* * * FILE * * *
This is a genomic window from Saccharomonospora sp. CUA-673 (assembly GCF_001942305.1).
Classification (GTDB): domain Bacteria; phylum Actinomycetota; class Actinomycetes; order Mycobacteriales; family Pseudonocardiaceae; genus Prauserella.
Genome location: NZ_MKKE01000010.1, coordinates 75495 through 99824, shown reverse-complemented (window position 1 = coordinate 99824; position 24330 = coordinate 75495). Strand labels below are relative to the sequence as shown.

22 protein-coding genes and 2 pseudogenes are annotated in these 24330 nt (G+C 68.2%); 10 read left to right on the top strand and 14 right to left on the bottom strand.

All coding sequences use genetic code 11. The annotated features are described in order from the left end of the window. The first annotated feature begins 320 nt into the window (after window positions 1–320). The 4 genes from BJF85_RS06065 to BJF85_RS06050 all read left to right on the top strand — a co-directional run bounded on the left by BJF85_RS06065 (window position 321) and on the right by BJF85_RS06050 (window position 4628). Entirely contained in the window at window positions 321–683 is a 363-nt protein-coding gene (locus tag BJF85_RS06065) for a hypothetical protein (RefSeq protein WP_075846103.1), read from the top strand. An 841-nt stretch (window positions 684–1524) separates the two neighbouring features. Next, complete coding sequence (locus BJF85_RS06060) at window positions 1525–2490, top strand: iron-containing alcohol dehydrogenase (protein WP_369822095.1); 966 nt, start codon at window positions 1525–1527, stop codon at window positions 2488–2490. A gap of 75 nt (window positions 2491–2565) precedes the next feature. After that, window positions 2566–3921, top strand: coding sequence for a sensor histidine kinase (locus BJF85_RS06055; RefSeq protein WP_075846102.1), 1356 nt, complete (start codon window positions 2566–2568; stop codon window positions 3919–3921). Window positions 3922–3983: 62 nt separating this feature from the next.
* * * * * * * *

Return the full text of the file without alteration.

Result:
This is a genomic window from Saccharomonospora sp. CUA-673 (assembly GCF_001942305.1).
Classification (GTDB): domain Bacteria; phylum Actinomycetota; class Actinomycetes; order Mycobacteriales; family Pseudonocardiaceae; genus Prauserella.
Genome location: NZ_MKKE01000010.1, coordinates 75495 through 99824, shown reverse-complemented (window position 1 = coordinate 99824; position 24330 = coordinate 75495). Strand labels below are relative to the sequence as shown.

22 protein-coding genes and 2 pseudogenes are annotated in these 24330 nt (G+C 68.2%); 10 read left to right on the top strand and 14 right to left on the bottom strand.

All coding sequences use genetic code 11. The annotated features are described in order from the left end of the window. The first annotated feature begins 320 nt into the window (after window positions 1–320). The 4 genes from BJF85_RS06065 to BJF85_RS06050 all read left to right on the top strand — a co-directional run bounded on the left by BJF85_RS06065 (window position 321) and on the right by BJF85_RS06050 (window position 4628). Entirely contained in the window at window positions 321–683 is a 363-nt protein-coding gene (locus tag BJF85_RS06065) for a hypothetical protein (RefSeq protein WP_075846103.1), read from the top strand. An 841-nt stretch (window positions 684–1524) separates the two neighbouring features. Next, complete coding sequence (locus BJF85_RS06060) at window positions 1525–2490, top strand: iron-containing alcohol dehydrogenase (protein WP_369822095.1); 966 nt, start codon at window positions 1525–1527, stop codon at window positions 2488–2490. A gap of 75 nt (window positions 2491–2565) precedes the next feature. After that, window positions 2566–3921, top strand: coding sequence for a sensor histidine kinase (locus BJF85_RS06055; RefSeq protein WP_075846102.1), 1356 nt, complete (start codon window positions 2566–2568; stop codon window positions 3919–3921). Window positions 3922–3983: 62 nt separating this feature from the next.